Dissident Republican 'Bomber' Keane killed
Detectives believe an ex-soldier turned bomb mule was beaten to death over a local dispute.
Larry Keane, 56, was found lying in a huge pool of blood on a walkway near a housing estate in Athy, Co Kildare, at about midnight last night.
The one time Irish soldier had served time in jail for trying to smuggle an explosive twice the size of the Omagh bomb into the UK in 1998.
But despite his links to dissident republicans, gardai said his killing had none of the hallmarks of a paramilitary assassination.
Instead, they are focusing on rows the father-of-six had with others in the small town in recent months.
"He was living on his reputation," said one source.
"He used to be considered a heavy, but he wasn't in good health and didn't have the physique to back it up anymore."
Keane was found semi-conscious after suffering a severe blow to the back of his head.
Detectives believe he may have been kicked to death or a struck with a blunt instrument.
"This looks like a local job," said a source.
Keane, who lived near the scene of his murder and was well known around the town where he was regularly seen walking with a stick, was taken to Naas Hospital where he died in the early hours of this morning.
The alarm was raised when local officers were called shortly before midnight last night with a report of a man lying in the walkway between St John's Lane and Greenhills.
He was thought to be returning to his home in Canal Close when he was set upon.
It is understood the discovery was made by a young man who was walking his girlfriend home. Both were said to be shaken by the find.
Keane, who had children to a number of partners and was living with his son, was a soldier between 1974 and 1980.
During his trial for a major explosives offence in 1998, he said he was recruited while in Portlaoise Prison for assault and agreed to move the bomb "for a few bob".
He was jailed for 15 years after gardai stopped him in a BMW car packed with explosives and queued for the ferry in Dun Laoghaire two days before the Aintree Grand National.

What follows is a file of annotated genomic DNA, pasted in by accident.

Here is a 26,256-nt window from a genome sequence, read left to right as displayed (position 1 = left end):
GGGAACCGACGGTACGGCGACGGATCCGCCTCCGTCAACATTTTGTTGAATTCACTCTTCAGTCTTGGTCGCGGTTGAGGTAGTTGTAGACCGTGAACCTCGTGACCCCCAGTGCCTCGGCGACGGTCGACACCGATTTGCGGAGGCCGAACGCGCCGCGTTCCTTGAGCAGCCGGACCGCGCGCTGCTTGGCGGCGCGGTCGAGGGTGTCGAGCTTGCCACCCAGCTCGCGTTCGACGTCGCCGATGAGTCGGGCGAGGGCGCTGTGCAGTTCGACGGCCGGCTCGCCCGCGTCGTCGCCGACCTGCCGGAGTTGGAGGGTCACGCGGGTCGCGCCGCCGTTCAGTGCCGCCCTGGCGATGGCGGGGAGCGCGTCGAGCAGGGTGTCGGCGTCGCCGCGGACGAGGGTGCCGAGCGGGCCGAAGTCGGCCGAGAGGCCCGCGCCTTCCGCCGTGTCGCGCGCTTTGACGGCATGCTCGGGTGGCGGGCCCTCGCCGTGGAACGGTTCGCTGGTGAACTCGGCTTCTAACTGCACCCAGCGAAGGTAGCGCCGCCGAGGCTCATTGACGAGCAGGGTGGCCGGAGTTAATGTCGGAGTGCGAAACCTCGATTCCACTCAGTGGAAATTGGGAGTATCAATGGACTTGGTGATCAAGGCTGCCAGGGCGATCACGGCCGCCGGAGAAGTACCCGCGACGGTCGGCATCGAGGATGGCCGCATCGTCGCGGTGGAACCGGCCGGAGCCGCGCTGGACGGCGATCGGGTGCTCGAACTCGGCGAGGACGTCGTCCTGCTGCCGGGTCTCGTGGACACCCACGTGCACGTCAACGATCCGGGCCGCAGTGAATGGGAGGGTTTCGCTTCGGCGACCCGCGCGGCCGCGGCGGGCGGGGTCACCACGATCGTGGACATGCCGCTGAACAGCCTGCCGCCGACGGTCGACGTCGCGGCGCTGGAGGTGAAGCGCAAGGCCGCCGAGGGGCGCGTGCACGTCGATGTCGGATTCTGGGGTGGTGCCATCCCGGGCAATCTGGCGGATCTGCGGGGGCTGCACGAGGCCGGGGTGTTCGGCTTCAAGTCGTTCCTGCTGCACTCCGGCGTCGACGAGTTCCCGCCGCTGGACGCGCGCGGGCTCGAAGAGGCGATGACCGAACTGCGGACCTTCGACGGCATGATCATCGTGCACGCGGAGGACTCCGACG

The 980lb bomb was twice the size of the device planted in Omagh a few months later.
Locals said he was in very ill health in recent years after a serious car accident and had mobility problems.
A number of neighbours described Keane as frail.
"I can honestly say that a 10-year-old could have knocked him down," one man who declined to be named said.
However, the dead man was handed a six-month suspended sentence in November for assault and came to the attention of gardai for a number of minor offences in recent years.
Gardai sealed off the area where Keane was discovered for a forensic technical examination and have appealed for witnesses to come forward.
A dark-coloured jacket remained lying on the lane as children played beside the police cordon in the summer sun.
State pathologist Dr Michael Curtis is carrying out a post-mortem examination which will determine exactly what injuries the man suffered.
Forensic experts were also carrying out a search of scrubland next to the murder scene as Garda officers made door-to-door inquiries in the adjoining housing estate.
One neighbour said Keane used the lane every day on his way into town where he was regularly spotted sitting on the bridge.
"He was a familiar face in town," said another local.
"I always found him very pleasant.
"Over the last number of years he was very unstable, and his speech was affected.
"To be honest, I can't imagine he would have the strength to be involved in anything."
Another said: "Larry was a decent old skin. There was no real bother with him. Some people liked him, some people didn't but to beat a man that age is unbelievable."
Gardai who were called to the scene last night tried to revive Keane using CPR before paramedics arrived and rushed him to hospital.
He was pronounced dead at around 5am.
In December 1998, the father of six, from Cloney, Athy, pleaded guilty in the Special Criminal Corut to having 980lbs of an improvised explosive mixture, a time power unit, an electrical detonator, two improvised booster tubes and an improvising detonating cord with intent to endanger life or enable another person to do so, when stopped by gardai at Dun Laoghaire Port on April 2, 1998.
On appeal, the Court of Criminal Appeal determined that Keane’s role was a lesser one than that of those who planned and made the bomb. The three-judge court reduced his prison term to ten years.